What is a Carborundum Stone? (Complete Guide)

Carborundum stones are sharpening stones made from silicon carbide. This is a rigid material; it can sharpen every knife that you have. Taking a look at the Mohs scale, silicon carbide has a hardness score of 9-9.5. Now that is hard!

You may not realize it, but silicon carbide is all around us. Its hardness makes it a very useful material. Aside from sharpening stones, silicon carbide is also used in sandpaper, grinding wheels, and bulletproof vests!

There are three kinds of sharpening stones: water stone, oil stones, and diamond stones. Carborundum stones are oil stones. This means that while sharpening, you’ll have to oil them now and then. You can use water on new carborundum stones, but once they are oiled, water will no longer be effective.

One advantage you can enjoy with oil stones is that they last so much longer than water stones. It’s no surprise since silicon carbide is such a hard material. Even if you sharpen a lot of knives, you can be sure your carborundum stone will stand strong. You won’t have to worry about it wearing down anytime soon.

What are Carborundum Stones Used For?

Now that you know what carborundum stones are, you might be wondering what they are for? What makes them different from other types of sharpening stones? What should you use them for?

As said before, what sets this stone aside from others is how hard it is. It’s only 1 score away from diamonds in the Mohs scale, and diamonds are the hardest material you can get. That’s why unless you have a diamond knife, this will sharpen it with ease. All other knives, even hard types like ceramic knives, can be sharpened by carborundum stones. You never have to question whether it can get the job done.

Not only can they sharpen anything, but carborundum stones can sharpen anything fast. This is one of the things that I love about this sharpener. Compared to other types of oil stones, nothing sharpens quite as fast as silicon carbide.

If you have a dull blade, this is the best way to get it sharp in no time. That’s why when I get an old blade that can’t cut anything anymore, this is my stone of choice. It can go from blunt to razor-sharp with a few strokes. Restoring blades has never been so fast.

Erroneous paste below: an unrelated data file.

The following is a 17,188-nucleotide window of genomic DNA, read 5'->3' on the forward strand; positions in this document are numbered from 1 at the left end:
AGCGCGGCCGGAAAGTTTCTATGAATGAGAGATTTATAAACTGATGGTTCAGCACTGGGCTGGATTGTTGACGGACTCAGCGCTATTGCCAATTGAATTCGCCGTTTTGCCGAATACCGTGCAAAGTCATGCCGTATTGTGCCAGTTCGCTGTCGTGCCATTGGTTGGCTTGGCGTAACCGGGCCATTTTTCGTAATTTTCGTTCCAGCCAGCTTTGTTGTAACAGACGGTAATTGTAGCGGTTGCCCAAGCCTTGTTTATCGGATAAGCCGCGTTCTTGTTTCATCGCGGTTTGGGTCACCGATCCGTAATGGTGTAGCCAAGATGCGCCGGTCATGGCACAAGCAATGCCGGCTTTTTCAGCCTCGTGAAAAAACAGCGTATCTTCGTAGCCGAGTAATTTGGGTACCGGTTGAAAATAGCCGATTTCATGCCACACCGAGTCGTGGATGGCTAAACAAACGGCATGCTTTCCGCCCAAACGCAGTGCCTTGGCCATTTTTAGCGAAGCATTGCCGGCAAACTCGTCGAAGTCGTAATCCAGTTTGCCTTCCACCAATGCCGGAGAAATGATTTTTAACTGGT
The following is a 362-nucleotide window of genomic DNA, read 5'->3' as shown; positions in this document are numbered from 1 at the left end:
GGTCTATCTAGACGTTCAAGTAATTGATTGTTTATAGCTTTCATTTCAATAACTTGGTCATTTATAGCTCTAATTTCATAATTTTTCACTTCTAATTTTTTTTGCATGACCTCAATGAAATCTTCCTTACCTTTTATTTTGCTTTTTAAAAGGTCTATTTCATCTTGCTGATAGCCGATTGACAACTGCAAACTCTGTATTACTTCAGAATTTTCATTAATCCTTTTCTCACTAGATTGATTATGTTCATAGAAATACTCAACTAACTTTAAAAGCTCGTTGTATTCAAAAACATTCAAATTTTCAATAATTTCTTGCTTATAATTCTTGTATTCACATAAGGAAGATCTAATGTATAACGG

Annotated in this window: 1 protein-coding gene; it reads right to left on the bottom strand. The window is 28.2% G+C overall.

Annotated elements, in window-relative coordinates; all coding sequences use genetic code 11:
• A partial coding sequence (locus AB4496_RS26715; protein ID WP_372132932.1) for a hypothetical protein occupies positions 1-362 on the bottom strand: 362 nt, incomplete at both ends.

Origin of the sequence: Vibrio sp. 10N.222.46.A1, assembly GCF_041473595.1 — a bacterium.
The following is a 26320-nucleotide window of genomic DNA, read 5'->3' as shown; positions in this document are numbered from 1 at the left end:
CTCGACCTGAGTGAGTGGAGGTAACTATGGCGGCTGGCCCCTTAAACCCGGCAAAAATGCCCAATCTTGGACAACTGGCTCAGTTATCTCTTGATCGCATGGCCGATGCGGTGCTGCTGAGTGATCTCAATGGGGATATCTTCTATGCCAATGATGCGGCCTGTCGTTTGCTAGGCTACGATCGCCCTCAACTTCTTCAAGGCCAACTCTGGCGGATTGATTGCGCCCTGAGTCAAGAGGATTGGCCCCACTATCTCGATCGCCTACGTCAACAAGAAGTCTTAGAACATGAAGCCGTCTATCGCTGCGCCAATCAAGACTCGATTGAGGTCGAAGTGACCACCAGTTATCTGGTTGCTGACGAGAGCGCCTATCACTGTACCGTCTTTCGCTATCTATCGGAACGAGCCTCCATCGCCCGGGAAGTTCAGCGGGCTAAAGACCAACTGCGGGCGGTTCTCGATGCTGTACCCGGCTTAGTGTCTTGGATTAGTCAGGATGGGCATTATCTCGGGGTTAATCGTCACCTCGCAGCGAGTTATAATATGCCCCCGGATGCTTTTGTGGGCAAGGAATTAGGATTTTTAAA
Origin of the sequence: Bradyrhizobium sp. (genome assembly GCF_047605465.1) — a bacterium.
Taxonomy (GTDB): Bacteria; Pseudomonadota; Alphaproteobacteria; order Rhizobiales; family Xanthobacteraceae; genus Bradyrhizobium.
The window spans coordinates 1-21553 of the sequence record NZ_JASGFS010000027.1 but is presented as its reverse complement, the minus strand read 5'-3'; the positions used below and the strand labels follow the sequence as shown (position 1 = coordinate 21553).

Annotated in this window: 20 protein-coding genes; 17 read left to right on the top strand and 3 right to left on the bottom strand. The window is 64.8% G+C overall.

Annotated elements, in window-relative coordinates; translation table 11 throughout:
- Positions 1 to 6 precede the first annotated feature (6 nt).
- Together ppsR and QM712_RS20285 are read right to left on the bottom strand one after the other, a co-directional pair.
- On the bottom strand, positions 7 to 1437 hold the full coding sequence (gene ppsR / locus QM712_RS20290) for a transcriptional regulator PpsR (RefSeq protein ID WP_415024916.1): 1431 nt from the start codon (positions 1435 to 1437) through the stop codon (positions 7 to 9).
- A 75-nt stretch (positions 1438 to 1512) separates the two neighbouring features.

That said, carborundum stones are not the best for finishing. If you’re looking for a fine finish on your blade, other sharpeners will do better. This is because of how hard silicon carbide is. If you inspect your blade after using a carborundum stone, you’ll find that it’s a bit coarse. What I like to do is use my carborundum stone to get the sharpness I want, then use a finer stone for a smoother finish.

How to Sharpen a Knife with a Carborundum Stone?

Being an oil stone, it’s very important to oil your carborundum stone before sharpening. This will make your sharpening experience a lot smoother and safer. Without oil, it’s very easy to damage your blade. Remember, silicon carbide is very hard, without a lubricant, your blade will be damaged.

One question I get a lot from new enthusiasts is what oil to use for sharpening. It may surprise you to find out that the answer is any oil. As long as it’s oil, you can use it to lubricate your carborundum stone. But just because you can use any oil, doesn’t mean you should. Some oils are better than others when it comes to sharpening.

Perhaps the best oil you can use is honing oil. Honing oil not only greases the stone well, but it also gets rid of metal debris. If you don’t have that around, what I like to use is mineral oil.

Mineral oil is great because it is a light oil with no strong odors. This is what you are generally looking for in sharpening oil. A lot of people reach out for the nearest oil they can get, which is often cooking oil. While this will work fine, it isn’t good for your carborundum stone. The problem with cooking oil is that it tends to harden up. If the oil hardens while on your stone, it will damage it.

You also want to avoid odors with scents. This is for obvious reasons. If you leave these oils on your carborundum stone, it will smell terrible. It won’t damage it in any way, but you’ll have to sharpen your knives with a mask. So stay away from oils that have odors.